Hundreds of homeless staff and patients living in psychiatric hospitals in Ukraine

·4-min read

Hundreds of staff and patients have been forced to live in psychiatric hospitals in Ukraine as they’re made homeless by the conflict while hospital chiefs warn they could run out of medication within one month.

In an interview with The Independent, Dr, Yurij Zakal, vice president of Ukrainian Association of Psychiatrists in Ukraine and Dr Serhiy Mykhnyak a chief psychiatrist, said psychiatric hospitals across Ukraine were in a “disturbing” situation, as the units in the eastern parts of the city become surrounded.

The doctors said there was a “sheer” need for medication across all of the hospitals and there was a risk of running out within a month which would impact the treatment of acutely unwell patients.

Following a conference call with leading colleagues on Friday, the reported stories told of mental health patients living in “terrible conditions”, with a “limited stock of food.”

The doctors said in one hospital there were “fifty patients who remain homeless and about more than one hundred staff living in the hospital, because they have nowhere to return.”

Talking about the impact to mental health patients they said: “We experienced a sheer need for medications for the acute patients that are attending our hospital.”

He said there were hundreds of patients who cannot be discharged as they need full time care, many of them “severely disabled” who it is very difficult to move into bomb shelters.

The clinicians said their hospital were seeing around 30 to 40 patients admitted for care every day, including some military officers experiencing mental illness.

“We expect that there will be more cases because we have a growth of our patients that came from other districts of the country.”

The pair warned “any hospital is at risk to see they [Russian Military] don’t make difference.”

“We feel very unanimous support of European community,” they said but added, “a big demand from many people in Ukraine that we are asking to help us close in the sky, because there is a big threat coming from bombings from rockets.”

Dmytro Martsenkovskyi a psychiatrist based in Kyiv told The Independent as Ukrainian psychiatrist care was very centralised care and hospitals based in cities that are being bombed many patients receiving outpatient care cannot reach these hospitals to get their medication.

He added “many children or adults that are in general hospitals, they just do not have supplies of medication”

Dr Martsenkovskyi said “the most vulnerable of course at the moment is children with neurodevelopmental disorders like ADHD and autism. Because like they were receiving, especially those with ADHD, they were receiving medications that were not officially present on the market. So most in most of the cases, their parents were bringing this medication abroad from like European colleges and like, of course, at the moment, it’s impossible.”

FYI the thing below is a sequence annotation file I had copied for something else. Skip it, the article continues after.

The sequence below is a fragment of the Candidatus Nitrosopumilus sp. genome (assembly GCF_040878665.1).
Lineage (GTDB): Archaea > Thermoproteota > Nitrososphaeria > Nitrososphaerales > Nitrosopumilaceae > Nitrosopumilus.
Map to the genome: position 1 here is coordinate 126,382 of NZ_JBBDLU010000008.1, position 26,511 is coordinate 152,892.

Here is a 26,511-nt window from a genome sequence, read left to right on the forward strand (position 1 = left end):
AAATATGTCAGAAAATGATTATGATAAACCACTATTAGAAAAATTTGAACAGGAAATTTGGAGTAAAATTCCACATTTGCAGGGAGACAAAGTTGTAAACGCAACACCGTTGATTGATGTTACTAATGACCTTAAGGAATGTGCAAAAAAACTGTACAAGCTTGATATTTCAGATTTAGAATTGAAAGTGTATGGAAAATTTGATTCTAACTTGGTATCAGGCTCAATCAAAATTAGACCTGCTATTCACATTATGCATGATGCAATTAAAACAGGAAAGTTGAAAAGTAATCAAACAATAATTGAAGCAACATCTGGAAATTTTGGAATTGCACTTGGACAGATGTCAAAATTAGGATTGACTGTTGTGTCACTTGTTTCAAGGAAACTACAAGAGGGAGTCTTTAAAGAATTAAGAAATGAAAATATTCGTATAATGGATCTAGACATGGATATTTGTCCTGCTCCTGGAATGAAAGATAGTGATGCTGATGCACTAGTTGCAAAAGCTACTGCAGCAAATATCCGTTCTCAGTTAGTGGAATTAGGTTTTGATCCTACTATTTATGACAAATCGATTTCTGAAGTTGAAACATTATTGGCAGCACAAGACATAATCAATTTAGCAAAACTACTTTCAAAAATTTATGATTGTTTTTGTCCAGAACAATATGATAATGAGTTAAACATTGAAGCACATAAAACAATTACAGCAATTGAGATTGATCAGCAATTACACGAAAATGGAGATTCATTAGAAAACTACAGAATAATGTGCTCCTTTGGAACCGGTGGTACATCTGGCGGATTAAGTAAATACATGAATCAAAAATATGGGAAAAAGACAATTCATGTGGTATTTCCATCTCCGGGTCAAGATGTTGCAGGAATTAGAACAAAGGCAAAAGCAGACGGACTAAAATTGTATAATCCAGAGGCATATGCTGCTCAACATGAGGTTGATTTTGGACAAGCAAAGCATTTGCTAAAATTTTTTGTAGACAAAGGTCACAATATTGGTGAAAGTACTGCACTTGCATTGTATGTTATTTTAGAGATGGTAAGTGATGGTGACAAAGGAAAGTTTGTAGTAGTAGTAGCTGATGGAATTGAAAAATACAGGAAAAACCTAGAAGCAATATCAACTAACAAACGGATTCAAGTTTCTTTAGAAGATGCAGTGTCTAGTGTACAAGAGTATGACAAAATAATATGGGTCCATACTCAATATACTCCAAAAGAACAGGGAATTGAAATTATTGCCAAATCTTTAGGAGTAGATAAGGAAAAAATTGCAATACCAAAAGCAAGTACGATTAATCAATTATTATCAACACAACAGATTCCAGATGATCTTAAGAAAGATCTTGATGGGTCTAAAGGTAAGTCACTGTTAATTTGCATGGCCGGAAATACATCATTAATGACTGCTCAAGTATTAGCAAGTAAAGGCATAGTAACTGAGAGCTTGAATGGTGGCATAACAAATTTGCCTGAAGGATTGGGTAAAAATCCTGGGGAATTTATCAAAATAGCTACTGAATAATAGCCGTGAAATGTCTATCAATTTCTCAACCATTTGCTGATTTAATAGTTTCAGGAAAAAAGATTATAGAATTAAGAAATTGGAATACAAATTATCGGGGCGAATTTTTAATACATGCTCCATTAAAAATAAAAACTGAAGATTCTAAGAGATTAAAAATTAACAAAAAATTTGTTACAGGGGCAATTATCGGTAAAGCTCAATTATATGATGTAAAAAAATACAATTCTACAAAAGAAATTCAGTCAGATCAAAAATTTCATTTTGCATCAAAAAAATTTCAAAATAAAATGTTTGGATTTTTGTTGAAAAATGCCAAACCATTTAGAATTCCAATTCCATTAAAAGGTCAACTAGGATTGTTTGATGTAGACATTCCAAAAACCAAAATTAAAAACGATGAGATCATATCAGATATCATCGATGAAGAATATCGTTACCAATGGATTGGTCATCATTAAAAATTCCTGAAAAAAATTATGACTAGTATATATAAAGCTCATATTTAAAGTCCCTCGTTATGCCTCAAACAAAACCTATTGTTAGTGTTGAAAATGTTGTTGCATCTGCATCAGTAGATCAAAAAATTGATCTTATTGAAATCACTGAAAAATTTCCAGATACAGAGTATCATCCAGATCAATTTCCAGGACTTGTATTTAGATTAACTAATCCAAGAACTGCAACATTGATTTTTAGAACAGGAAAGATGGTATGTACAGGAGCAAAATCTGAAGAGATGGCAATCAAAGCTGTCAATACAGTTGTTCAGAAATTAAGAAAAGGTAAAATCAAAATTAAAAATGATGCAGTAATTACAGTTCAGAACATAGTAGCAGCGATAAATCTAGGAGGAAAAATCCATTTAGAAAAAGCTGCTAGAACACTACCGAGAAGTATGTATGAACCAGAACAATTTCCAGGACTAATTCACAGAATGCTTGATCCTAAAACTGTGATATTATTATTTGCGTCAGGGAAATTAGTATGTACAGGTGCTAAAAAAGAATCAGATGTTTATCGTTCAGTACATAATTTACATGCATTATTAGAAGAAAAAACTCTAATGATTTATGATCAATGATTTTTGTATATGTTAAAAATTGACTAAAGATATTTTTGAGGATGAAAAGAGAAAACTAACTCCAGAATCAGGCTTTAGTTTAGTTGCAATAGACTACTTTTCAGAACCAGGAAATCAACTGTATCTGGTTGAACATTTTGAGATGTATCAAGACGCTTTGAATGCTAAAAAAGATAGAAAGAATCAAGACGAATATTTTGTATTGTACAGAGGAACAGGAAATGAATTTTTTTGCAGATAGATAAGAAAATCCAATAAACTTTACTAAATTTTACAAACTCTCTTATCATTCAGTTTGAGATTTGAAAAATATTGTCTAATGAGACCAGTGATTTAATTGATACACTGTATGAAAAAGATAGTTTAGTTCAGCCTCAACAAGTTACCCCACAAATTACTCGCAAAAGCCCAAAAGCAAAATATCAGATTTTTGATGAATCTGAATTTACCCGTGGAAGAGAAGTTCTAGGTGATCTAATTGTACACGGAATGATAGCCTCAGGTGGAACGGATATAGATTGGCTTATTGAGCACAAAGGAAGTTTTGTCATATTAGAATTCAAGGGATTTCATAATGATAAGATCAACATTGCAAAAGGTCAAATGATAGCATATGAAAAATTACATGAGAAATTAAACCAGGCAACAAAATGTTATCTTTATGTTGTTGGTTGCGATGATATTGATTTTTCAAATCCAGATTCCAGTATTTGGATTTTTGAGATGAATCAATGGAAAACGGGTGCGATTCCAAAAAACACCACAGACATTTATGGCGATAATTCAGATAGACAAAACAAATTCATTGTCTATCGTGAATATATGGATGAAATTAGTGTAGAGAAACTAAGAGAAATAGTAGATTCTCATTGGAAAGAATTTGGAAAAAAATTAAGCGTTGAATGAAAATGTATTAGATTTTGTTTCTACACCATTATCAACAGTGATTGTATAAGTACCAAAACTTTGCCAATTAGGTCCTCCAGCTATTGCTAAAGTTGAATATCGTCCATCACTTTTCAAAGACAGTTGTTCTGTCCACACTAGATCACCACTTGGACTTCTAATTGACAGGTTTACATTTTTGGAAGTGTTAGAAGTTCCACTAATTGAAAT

He also said patients with the onset of acute illnesses, such as mental health emergencies, are not able to reach hospitals due to limited travel within the cities and ambulances having to focus on physical health emergencies.

The psychiatrist, who specialises in children’s mental health, said there is even a lack of access to psychiatric support within hospitals as staff cannot reach their work.

Violation of international law

Speaking with The Independent Emmanuele Capobianco chief of strategy and impact for World Health Organisation Foundation, said the attacks on health facilities were a “serious violation of international law” and that their protection needed to be a priority for all parties.

He said humanitarian organisations “cannot stop the bombs” he said it was “out there to others to take those decisions that can provide safe access to the health services that people and there is an urgent need to ensure that that happens, without further delays - we have lost already a very high number of lives that that are not going to come back”

The WHO Foundation director said the provision of health services in Ukraine was moving from hospitals to “underground places”, he said there were around 60 health facilities at the moment which were “not functioning”.

He said: “We understand there are a number of elderly fragile patients that have no possibility to move [who are] in a condition that is less than adequate, where transmission of diseases is of course heightened, that can include Covid one hand, but can also include other diseases could be tuberculosis, or vaccine preventable diseases measles.”

“A major reason for concern on top of that is we do have the indication of shortages of supplies, medical supplies for chronic conditions that will then unavoidably affect, negatively affect people that have chronic conditions like cancer, like diabetes.”

The WHO foundation has launched an appeal for donations to support WHO in delivering emergency healthcare aid to Ukraine and refugees in neighbouring countries.

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